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The Bank of Canada and Federal Reserve need to lift interest rates to neutral in a hurry as rapid inflation puts public confidence at risk, former BOC Governor David Dodge told MNI.

Moving faster now will help avoid more severe overshooting in 2023 and 2024, said Dodge, who also cited danger from a broadening of wage demands. Major economies face supply constraints that will create inflation friction through the rest of this decade, he said.

“Central banks are behind the curve and they do need to move up quickly to something like neutral, we have historically thought that was around two and a quarter, two and a half, something like that in North America,” Dodge said. “The world is losing confidence in the ability of the Federal Reserve, but I would say of central banks more generally, to actually manage the situation.”

“You’ve got to get up there pretty quickly in order to stop any extrapolative expectations from beginning to form, absolutely, and to prevent having to go even further in ‘23, ‘24,” he said. The BOC on March 2 raised its overnight rate to 0.5% from a record low 0.25% to start on a "path" of tightening, and some economists see a half-point hike at the Apr. 13 decision and a shift to quantitative tightening.

The BOC should take a less aggressive approach paring down its balance sheet, Dodge said, in part to avoid a big swing in long-term lending rates that would further discourage lackluster business investment. “I’m not sure that I would be moving too expeditiously on the quantitative tightening side, as opposed to getting that overnight rate up,” he said.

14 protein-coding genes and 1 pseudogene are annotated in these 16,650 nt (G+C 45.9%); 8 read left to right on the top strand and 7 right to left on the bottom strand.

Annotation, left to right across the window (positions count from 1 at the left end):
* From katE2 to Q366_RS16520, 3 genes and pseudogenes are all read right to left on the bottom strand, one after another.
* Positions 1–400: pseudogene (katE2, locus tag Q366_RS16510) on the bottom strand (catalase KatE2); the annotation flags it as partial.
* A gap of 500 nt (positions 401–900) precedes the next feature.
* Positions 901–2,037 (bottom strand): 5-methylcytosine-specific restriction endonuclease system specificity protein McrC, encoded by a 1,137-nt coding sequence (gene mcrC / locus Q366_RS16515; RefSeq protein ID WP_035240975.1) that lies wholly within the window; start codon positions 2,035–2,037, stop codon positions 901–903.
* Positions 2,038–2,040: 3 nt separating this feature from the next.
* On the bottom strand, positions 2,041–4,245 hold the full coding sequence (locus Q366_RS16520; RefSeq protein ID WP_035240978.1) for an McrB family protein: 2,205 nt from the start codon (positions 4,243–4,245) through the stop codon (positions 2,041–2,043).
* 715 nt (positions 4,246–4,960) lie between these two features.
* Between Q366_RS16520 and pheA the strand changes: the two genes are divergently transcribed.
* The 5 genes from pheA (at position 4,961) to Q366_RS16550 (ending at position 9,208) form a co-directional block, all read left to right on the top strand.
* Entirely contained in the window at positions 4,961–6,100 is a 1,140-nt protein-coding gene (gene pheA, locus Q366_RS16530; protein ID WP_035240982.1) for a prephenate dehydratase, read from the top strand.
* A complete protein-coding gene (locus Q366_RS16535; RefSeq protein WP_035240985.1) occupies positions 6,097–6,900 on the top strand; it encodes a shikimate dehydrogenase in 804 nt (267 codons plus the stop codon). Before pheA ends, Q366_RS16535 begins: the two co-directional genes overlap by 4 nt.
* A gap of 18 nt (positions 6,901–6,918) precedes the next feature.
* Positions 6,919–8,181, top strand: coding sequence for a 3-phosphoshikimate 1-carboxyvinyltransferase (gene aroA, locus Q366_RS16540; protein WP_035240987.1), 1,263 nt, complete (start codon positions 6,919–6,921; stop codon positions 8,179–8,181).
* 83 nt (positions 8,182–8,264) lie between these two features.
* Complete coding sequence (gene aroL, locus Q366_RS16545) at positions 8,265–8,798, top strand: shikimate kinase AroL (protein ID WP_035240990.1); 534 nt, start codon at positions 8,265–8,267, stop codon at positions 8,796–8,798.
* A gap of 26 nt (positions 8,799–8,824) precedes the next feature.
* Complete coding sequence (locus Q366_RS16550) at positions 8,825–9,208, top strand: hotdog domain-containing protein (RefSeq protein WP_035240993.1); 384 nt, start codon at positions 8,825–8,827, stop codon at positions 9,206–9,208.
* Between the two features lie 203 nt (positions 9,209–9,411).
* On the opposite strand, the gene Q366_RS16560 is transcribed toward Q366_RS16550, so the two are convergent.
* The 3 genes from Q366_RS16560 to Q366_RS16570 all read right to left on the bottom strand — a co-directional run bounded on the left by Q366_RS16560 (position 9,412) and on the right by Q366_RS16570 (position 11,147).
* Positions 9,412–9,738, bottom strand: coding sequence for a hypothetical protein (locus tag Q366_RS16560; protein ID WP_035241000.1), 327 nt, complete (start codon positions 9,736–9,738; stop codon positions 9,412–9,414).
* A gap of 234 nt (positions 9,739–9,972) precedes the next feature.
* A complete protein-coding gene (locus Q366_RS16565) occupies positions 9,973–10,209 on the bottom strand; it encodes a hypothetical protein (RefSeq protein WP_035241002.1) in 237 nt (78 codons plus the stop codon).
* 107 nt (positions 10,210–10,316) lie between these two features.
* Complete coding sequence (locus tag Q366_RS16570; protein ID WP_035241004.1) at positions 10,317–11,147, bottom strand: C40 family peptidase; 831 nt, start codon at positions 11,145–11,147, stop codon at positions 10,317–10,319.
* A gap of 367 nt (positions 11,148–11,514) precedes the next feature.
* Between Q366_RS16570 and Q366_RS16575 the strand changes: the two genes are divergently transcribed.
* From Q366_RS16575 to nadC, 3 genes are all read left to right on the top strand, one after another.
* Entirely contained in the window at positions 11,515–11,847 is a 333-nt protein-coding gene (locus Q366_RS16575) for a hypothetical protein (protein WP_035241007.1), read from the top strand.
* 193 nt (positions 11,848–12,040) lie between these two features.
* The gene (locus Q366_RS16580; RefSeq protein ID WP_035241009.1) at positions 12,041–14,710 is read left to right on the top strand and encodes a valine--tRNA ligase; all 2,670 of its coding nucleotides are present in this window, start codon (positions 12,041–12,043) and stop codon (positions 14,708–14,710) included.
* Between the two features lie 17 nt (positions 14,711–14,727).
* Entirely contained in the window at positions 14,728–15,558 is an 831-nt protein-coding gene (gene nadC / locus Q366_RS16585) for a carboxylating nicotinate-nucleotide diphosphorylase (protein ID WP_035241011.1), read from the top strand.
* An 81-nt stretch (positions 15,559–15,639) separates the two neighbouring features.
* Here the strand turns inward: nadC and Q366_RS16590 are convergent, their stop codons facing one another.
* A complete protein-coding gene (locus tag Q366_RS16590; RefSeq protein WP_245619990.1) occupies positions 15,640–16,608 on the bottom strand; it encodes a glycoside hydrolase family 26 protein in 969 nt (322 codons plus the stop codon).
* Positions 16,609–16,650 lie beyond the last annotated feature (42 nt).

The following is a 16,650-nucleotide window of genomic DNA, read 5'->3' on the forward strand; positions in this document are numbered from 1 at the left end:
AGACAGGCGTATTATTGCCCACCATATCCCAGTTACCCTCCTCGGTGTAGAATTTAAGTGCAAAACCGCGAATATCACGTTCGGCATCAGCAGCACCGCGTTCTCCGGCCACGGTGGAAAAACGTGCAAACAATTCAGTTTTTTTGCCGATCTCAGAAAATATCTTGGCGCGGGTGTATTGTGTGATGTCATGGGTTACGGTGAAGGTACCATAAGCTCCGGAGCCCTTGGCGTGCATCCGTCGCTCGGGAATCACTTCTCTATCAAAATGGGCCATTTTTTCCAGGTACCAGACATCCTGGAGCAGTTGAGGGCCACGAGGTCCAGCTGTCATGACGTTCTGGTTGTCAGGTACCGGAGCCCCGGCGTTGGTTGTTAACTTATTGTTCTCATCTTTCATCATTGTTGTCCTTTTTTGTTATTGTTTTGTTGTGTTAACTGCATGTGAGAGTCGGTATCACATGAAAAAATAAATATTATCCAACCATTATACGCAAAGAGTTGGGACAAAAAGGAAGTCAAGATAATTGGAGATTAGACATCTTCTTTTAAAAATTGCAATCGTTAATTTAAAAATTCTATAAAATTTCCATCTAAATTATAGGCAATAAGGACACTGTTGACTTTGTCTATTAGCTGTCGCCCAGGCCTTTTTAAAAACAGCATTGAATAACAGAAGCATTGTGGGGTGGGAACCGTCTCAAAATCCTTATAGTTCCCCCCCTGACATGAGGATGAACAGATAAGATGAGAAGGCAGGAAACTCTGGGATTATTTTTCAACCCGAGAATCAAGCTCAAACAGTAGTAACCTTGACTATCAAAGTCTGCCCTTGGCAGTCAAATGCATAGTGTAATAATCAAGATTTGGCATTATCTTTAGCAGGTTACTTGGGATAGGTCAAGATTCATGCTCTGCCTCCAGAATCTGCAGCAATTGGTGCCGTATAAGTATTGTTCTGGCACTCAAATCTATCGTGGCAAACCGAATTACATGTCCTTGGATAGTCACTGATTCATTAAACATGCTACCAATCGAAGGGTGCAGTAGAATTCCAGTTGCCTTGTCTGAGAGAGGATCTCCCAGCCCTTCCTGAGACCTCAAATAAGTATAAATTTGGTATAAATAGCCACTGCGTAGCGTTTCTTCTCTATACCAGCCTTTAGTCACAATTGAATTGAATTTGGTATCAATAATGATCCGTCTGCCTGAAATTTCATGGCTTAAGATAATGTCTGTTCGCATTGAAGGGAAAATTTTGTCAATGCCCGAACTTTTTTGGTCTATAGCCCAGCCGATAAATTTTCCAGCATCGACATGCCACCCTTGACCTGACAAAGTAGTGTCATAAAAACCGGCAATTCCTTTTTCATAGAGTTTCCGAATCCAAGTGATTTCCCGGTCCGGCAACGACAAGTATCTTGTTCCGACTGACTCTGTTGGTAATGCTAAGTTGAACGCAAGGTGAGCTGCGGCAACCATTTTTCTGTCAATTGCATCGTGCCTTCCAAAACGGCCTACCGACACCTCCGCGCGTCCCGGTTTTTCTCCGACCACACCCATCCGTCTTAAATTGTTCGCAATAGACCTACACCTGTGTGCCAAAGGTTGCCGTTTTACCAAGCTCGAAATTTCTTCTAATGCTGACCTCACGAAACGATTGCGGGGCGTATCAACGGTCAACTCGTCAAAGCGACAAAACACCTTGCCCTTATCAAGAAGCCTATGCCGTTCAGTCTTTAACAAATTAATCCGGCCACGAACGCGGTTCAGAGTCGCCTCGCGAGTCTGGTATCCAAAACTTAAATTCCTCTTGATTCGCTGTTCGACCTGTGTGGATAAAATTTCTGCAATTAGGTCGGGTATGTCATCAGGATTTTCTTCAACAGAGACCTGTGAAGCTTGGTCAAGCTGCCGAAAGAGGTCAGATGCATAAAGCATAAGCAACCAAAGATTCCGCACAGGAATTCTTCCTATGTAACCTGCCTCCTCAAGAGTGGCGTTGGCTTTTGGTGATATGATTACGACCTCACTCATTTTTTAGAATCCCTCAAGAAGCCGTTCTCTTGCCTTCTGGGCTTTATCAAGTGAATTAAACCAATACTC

Supply chains will remain under pressure through the rest of this decade with labor supply limited by population aging, geopolitical concerns over far-flung production networks and the cost of climate change, Dodge said.

“The supply issue is going to really dominate as we go forward to 2030,” he said. “We clearly had a shock that makes the globalization of production in a few localities much more risky and so we’re going to lose efficiency as we try to deal with that.”

Keeping pay rises for long-term employees near 2% in a tight labor market will also be impossible for the BOC if new hires keep getting several times that, Dodge said, a situation he likened to the 1970s when he served on a federal inflation control board.

“That supply issue isn’t going to right itself as it did in the 1970s with the whole surge of Baby Boomers who started to enter the labor force in the mid-1960s," said Dodge, who led the BOC from 2001 to 2008 and is now s a senior advisor at the Bennett Jones law firm. Governments also risk preventing market adjustments needed to cool inflation by doling out cash to consumers angry about high prices, Dodge said, speaking just before the finance minister announced the next budget will be delivered on Apr. 7.


One of the biggest areas of policy concern in Canada is around surging home prices, and Dodge said no one can be surprised at gains in major cities when government policy relies on immigration for economic growth and settles most new arrivals in metropolitan areas.

“Our governments will be very tempted, as will governments around the world, to try to cushion the impact of the rising prices," and the focus should be on boosting investment rather than new spending programs, he said.

Canada's dollar is failing to benefit from the energy boom the way it did in the last cycle because global investment in the country's heavy crude or natural gas exports is deterred by tougher regulation, he said. “There is very little confidence capital investment to raise our output over time will actually pay off,” he said.

MNI Ottawa Bureau | +1 613-314-9647 |
MNI Ottawa Bureau | +1 613-314-9647 |

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